Yesterday, we profiled Kermit, a member of the 15-company health-focused cohort.
There is also an edtech cohort as part of Dreamit’s new-look program, and Baltimore is fittingly represented. Lessoncast, which focuses on professional development, is looking to connect with the accelerator’s resources to scale its sales model during the program, said founders Nicole Tucker-Smith and Khalid Smith.
While the company has built technology and refined its practices for teacher education, Smith said the company’s sales to schools and districts have mostly been person-to-person. As they scale up, the company wants to move toward SaaS sales. “That’s something that accelerators do really well,” he said.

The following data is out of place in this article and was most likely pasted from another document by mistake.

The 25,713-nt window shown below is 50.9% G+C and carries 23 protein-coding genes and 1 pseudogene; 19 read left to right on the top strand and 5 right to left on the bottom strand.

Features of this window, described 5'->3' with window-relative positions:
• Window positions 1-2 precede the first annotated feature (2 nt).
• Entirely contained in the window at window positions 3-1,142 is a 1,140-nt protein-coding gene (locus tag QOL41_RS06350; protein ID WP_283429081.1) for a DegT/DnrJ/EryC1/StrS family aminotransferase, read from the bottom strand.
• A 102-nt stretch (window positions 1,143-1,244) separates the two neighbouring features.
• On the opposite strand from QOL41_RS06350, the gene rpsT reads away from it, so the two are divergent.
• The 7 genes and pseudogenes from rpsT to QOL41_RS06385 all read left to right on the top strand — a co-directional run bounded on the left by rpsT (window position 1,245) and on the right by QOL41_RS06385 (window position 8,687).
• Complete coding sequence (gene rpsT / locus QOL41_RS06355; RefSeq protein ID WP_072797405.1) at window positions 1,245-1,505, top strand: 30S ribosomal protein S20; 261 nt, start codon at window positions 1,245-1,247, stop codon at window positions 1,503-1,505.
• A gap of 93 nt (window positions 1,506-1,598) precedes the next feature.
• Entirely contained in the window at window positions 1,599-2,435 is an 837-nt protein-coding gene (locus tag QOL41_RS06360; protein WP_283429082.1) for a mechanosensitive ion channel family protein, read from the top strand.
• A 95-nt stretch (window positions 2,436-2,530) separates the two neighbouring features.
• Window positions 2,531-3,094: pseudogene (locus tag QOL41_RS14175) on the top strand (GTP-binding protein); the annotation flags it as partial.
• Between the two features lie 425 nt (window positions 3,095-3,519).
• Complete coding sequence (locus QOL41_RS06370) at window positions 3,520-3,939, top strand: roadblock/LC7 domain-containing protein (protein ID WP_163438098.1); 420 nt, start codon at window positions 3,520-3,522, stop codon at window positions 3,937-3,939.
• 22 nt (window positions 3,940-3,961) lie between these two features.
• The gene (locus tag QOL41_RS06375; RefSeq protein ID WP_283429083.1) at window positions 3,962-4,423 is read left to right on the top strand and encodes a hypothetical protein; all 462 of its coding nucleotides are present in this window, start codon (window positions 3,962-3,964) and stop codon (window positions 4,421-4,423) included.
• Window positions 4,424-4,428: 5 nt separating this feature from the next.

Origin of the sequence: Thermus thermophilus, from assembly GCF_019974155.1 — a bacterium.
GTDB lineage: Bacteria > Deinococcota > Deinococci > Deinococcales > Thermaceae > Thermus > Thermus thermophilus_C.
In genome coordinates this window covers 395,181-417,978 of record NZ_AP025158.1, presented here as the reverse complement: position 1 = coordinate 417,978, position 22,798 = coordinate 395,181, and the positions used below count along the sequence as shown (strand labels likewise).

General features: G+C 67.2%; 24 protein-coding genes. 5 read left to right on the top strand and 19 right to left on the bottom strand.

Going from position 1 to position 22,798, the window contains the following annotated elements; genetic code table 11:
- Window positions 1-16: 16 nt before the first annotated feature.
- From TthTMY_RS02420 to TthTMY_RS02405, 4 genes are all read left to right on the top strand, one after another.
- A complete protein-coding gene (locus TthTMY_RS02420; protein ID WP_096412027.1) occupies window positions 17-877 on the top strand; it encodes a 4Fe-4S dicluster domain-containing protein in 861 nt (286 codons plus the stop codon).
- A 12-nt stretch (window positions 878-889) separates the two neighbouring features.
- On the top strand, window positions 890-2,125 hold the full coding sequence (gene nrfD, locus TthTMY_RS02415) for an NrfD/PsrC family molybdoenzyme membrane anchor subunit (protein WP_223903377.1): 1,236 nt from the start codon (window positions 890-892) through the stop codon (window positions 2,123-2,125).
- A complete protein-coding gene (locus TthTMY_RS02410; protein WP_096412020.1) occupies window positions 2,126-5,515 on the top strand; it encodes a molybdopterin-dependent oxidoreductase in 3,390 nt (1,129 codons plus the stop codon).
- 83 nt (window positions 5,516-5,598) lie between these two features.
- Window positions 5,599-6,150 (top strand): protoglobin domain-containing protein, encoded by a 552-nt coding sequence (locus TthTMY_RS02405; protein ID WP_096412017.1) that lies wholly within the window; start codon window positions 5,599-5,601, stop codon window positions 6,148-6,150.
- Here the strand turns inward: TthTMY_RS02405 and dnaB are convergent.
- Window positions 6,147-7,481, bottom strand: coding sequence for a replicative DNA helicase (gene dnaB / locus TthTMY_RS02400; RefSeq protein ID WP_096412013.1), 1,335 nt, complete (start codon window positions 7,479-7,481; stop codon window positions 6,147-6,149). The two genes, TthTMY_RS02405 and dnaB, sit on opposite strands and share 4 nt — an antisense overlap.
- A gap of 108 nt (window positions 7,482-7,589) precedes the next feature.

While they are Towson University incubator members, Lessoncast hasn’t gone through an accelerator because its founders say they haven’t found the right fit. But, Tucker-Smith and Smith say, changes in Dreamit’s model made it more appealing to apply. Dreamit now offers an option where companies do not have to give up equity, and no longer requires startups to relocate during the length of the four-month accelerator. That’s a better fit for edtech companies, which often take longer to build and have longer sales cycles.
“Dreamit did a lot of things to make accelerator process work for us,” Tucker-Smith said.